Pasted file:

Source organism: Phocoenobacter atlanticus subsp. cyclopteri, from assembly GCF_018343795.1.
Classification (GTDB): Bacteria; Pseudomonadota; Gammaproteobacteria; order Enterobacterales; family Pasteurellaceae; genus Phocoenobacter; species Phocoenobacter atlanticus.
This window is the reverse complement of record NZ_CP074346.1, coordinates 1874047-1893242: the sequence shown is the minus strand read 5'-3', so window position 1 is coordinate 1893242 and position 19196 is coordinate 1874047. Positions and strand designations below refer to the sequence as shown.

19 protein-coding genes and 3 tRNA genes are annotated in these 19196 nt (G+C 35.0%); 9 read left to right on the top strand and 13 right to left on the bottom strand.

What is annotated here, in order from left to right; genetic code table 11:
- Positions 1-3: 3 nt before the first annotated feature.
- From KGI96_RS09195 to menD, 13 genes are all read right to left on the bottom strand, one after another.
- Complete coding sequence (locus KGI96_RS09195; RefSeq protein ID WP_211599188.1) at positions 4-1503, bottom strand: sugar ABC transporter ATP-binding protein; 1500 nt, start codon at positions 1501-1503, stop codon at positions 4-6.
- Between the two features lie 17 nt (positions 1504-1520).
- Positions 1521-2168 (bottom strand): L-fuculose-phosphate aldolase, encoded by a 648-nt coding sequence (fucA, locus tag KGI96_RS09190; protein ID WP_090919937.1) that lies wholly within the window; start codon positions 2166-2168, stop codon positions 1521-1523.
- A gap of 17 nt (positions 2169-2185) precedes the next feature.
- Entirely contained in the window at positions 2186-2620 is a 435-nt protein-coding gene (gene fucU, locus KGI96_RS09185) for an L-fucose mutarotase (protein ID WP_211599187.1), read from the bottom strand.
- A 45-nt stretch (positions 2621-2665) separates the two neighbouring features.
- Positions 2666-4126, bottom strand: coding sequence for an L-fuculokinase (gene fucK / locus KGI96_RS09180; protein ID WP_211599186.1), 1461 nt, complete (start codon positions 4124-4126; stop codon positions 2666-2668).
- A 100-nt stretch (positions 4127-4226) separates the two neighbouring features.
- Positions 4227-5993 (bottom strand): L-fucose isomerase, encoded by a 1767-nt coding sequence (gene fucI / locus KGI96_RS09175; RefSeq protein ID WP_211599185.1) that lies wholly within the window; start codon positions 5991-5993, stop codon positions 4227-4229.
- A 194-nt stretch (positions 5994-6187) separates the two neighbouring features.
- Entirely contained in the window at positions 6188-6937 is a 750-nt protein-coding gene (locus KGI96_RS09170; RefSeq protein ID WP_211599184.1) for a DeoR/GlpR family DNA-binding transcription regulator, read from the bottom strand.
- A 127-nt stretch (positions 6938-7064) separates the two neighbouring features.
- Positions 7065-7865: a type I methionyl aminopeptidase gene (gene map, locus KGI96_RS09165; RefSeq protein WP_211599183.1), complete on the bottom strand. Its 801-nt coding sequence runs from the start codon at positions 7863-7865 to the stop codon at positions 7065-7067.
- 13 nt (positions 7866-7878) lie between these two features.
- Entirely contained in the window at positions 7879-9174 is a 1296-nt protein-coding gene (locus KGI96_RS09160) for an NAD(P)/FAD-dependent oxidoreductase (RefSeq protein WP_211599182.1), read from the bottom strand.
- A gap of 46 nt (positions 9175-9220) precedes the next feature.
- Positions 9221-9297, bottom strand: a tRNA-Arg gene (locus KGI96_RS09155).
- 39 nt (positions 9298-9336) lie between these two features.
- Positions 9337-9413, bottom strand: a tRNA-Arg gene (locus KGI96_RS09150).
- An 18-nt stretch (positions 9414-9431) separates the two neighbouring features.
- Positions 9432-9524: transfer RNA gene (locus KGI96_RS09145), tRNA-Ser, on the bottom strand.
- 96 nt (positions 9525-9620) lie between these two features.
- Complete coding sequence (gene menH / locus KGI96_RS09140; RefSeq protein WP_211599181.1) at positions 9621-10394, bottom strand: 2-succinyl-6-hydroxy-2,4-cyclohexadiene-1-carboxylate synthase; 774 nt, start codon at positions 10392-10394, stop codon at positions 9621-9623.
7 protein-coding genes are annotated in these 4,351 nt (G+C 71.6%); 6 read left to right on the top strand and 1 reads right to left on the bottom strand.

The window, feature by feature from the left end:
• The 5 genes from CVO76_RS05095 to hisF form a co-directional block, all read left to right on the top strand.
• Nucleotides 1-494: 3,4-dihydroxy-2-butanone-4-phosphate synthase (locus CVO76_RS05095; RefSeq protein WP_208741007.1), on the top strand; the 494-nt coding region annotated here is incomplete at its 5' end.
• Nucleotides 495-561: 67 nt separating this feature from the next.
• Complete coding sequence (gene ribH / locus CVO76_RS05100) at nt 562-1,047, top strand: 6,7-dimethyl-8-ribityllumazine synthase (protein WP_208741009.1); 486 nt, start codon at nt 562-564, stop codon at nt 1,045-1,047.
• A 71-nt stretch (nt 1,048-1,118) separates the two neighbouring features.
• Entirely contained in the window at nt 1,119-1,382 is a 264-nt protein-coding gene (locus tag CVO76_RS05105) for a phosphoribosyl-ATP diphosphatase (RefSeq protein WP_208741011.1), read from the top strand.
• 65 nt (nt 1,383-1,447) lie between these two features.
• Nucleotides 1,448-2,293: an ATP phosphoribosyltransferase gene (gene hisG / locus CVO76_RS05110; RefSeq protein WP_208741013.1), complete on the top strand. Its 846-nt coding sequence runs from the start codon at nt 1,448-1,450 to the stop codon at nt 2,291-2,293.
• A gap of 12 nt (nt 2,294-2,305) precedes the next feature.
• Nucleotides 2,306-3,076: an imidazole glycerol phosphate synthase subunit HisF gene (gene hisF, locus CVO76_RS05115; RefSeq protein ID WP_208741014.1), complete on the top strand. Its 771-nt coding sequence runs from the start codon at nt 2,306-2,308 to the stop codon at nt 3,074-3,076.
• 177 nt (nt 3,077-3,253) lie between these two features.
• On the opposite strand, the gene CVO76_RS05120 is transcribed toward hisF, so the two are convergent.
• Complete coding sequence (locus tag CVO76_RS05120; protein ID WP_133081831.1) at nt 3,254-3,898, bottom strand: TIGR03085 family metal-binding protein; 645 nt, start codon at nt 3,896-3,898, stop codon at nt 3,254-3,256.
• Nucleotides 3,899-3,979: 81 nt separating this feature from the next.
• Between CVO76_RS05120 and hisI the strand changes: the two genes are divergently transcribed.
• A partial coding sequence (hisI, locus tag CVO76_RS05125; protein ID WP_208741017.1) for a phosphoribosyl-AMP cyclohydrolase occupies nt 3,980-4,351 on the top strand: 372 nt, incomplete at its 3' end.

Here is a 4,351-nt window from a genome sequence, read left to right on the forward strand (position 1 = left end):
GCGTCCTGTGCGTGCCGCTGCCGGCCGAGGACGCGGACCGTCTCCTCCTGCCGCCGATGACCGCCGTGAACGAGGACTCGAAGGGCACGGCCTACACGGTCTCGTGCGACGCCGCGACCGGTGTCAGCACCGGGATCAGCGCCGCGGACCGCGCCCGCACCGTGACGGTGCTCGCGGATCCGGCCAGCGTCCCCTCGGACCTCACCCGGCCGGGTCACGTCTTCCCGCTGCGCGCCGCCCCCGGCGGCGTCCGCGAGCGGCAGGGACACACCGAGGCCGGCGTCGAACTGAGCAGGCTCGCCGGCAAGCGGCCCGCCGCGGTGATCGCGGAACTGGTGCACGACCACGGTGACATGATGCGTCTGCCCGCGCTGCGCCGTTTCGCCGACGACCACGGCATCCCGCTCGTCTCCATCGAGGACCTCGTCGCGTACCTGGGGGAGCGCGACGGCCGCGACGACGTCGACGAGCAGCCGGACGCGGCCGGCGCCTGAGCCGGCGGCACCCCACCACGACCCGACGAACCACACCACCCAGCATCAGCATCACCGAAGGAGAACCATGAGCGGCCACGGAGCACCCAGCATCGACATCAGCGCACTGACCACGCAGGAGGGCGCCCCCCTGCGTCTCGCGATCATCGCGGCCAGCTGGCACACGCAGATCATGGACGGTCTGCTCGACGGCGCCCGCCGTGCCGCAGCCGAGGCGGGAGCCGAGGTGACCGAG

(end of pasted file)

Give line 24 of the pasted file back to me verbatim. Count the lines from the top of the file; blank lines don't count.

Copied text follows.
- Positions 9221-9297, bottom strand: a tRNA-Arg gene (locus KGI96_RS09155).